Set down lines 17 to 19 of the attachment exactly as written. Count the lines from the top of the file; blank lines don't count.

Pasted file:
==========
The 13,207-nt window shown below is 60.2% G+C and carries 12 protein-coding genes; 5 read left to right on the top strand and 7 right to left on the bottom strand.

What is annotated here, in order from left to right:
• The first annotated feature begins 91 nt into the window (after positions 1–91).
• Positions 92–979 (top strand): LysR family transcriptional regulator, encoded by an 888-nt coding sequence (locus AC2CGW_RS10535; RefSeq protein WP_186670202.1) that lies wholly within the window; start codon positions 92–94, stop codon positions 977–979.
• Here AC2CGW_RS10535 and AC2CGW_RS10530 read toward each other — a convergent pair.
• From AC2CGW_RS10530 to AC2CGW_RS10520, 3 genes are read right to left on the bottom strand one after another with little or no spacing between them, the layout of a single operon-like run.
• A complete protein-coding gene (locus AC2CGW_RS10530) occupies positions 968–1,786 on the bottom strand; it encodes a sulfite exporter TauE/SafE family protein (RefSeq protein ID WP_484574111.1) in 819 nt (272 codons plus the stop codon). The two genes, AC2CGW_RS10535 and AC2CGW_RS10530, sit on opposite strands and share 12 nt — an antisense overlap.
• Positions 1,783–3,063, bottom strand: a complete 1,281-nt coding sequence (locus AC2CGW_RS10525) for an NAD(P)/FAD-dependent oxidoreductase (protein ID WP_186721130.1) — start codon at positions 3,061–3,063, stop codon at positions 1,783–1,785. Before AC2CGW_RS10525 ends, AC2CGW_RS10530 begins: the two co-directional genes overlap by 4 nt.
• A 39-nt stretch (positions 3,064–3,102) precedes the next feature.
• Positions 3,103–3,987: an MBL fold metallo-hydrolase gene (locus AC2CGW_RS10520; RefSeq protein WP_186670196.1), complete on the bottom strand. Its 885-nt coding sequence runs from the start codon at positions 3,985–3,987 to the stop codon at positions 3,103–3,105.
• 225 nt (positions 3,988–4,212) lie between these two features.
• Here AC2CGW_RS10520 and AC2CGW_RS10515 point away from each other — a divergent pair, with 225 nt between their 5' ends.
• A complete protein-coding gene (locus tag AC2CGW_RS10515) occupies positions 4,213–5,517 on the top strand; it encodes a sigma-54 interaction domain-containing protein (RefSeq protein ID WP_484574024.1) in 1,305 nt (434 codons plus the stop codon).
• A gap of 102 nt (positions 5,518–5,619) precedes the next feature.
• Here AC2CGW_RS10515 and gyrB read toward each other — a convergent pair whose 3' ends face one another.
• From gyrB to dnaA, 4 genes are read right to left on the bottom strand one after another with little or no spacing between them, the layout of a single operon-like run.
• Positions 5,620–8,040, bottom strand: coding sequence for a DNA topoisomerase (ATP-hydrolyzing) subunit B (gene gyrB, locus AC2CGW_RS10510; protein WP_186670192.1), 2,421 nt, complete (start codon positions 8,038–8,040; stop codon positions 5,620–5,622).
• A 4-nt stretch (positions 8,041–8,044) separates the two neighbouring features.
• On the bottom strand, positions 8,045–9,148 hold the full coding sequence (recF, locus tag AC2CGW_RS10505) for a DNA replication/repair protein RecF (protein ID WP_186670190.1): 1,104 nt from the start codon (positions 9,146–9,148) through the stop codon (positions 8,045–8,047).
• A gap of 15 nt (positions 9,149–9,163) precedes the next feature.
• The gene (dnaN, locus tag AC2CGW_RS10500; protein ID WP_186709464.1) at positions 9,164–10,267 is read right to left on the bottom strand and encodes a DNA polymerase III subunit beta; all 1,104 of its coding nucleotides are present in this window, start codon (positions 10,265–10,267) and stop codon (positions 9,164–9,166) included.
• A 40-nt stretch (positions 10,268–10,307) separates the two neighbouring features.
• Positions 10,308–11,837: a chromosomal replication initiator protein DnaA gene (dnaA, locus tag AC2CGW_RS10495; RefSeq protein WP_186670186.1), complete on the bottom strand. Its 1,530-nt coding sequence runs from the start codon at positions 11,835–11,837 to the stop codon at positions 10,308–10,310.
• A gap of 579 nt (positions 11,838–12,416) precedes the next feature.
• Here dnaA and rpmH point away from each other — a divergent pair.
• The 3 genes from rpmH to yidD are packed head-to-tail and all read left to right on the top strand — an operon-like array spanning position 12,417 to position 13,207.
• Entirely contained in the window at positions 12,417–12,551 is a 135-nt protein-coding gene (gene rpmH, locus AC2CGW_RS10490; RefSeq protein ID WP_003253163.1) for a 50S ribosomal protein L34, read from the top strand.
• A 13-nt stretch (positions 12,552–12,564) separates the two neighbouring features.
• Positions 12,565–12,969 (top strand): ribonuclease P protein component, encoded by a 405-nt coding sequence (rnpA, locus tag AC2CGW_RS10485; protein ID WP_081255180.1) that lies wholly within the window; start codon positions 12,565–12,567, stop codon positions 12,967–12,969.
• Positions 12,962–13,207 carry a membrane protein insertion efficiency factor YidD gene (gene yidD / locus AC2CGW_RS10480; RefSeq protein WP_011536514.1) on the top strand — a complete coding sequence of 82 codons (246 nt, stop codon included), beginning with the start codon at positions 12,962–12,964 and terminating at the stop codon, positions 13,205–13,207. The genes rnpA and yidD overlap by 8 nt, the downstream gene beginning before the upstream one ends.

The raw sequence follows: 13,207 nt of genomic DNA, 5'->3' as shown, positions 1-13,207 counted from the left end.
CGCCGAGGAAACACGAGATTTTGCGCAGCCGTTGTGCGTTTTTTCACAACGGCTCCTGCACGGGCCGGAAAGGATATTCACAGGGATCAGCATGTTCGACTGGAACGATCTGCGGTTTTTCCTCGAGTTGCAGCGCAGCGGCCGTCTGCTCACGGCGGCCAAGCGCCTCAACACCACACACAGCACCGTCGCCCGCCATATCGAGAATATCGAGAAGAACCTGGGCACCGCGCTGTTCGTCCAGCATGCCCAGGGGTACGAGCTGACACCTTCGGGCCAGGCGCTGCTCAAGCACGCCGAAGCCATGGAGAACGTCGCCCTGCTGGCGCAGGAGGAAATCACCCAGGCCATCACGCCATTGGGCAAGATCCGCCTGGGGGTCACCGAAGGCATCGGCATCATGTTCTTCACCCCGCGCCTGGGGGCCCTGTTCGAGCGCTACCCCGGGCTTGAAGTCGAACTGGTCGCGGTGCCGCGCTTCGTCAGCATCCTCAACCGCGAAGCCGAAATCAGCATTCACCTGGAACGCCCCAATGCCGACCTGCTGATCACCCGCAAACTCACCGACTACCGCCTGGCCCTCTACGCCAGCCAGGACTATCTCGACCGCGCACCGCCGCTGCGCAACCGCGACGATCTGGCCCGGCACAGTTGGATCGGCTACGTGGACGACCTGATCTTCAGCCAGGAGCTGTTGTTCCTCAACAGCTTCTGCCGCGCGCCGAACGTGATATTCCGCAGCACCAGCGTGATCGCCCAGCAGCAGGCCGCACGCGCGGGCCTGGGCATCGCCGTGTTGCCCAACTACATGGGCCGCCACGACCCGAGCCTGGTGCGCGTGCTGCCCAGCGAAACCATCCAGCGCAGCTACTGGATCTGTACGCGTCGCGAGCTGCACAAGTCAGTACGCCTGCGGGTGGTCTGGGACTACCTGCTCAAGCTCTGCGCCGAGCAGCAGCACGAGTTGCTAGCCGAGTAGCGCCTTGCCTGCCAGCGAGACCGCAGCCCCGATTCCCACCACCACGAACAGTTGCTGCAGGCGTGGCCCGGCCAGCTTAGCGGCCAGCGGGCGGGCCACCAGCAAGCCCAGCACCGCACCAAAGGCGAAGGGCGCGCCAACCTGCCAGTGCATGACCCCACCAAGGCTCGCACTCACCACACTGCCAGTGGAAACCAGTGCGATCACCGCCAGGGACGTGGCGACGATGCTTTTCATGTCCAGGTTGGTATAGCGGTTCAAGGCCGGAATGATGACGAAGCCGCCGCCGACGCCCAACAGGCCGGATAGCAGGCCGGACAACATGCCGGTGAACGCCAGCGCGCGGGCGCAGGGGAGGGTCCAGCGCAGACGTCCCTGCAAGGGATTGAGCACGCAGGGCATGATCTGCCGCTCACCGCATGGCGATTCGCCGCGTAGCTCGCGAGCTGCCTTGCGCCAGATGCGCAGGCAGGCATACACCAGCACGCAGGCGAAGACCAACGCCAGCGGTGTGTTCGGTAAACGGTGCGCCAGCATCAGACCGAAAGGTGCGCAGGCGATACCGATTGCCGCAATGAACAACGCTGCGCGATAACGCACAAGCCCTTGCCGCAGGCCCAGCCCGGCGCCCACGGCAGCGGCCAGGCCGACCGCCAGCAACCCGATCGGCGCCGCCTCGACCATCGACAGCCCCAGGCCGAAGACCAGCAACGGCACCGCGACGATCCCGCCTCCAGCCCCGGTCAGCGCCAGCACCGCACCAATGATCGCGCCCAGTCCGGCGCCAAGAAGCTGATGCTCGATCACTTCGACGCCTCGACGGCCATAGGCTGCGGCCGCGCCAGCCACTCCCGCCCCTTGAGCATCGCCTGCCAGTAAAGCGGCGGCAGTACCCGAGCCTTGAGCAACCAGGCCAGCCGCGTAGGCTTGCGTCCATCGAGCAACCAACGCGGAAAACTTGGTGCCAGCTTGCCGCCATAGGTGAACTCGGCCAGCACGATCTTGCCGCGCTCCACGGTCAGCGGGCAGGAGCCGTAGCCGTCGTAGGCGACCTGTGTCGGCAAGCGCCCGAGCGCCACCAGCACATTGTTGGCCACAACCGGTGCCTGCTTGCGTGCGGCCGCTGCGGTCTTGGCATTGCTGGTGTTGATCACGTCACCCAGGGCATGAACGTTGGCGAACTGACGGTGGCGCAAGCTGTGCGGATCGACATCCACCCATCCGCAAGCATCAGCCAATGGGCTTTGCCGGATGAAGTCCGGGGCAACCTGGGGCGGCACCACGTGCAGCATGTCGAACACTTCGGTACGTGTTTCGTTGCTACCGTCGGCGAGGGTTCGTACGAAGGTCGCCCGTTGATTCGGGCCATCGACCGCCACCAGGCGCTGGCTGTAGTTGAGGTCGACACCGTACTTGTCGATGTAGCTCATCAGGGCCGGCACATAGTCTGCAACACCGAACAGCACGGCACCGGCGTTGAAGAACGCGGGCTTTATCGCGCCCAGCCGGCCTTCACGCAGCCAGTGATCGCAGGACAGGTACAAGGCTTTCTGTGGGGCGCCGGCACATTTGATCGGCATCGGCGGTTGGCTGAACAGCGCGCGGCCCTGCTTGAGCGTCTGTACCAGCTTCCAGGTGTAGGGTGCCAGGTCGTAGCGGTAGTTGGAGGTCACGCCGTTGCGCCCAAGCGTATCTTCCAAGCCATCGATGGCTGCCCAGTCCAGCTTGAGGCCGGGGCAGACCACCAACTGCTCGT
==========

• Positions 5,620–8,040, bottom strand: coding sequence for a DNA topoisomerase (ATP-hydrolyzing) subunit B (gene gyrB, locus AC2CGW_RS10510; protein WP_186670192.1), 2,421 nt, complete (start codon positions 8,038–8,040; stop codon positions 5,620–5,622).
• A 4-nt stretch (positions 8,041–8,044) separates the two neighbouring features.
• On the bottom strand, positions 8,045–9,148 hold the full coding sequence (recF, locus tag AC2CGW_RS10505) for a DNA replication/repair protein RecF (protein ID WP_186670190.1): 1,104 nt from the start codon (positions 9,146–9,148) through the stop codon (positions 8,045–8,047).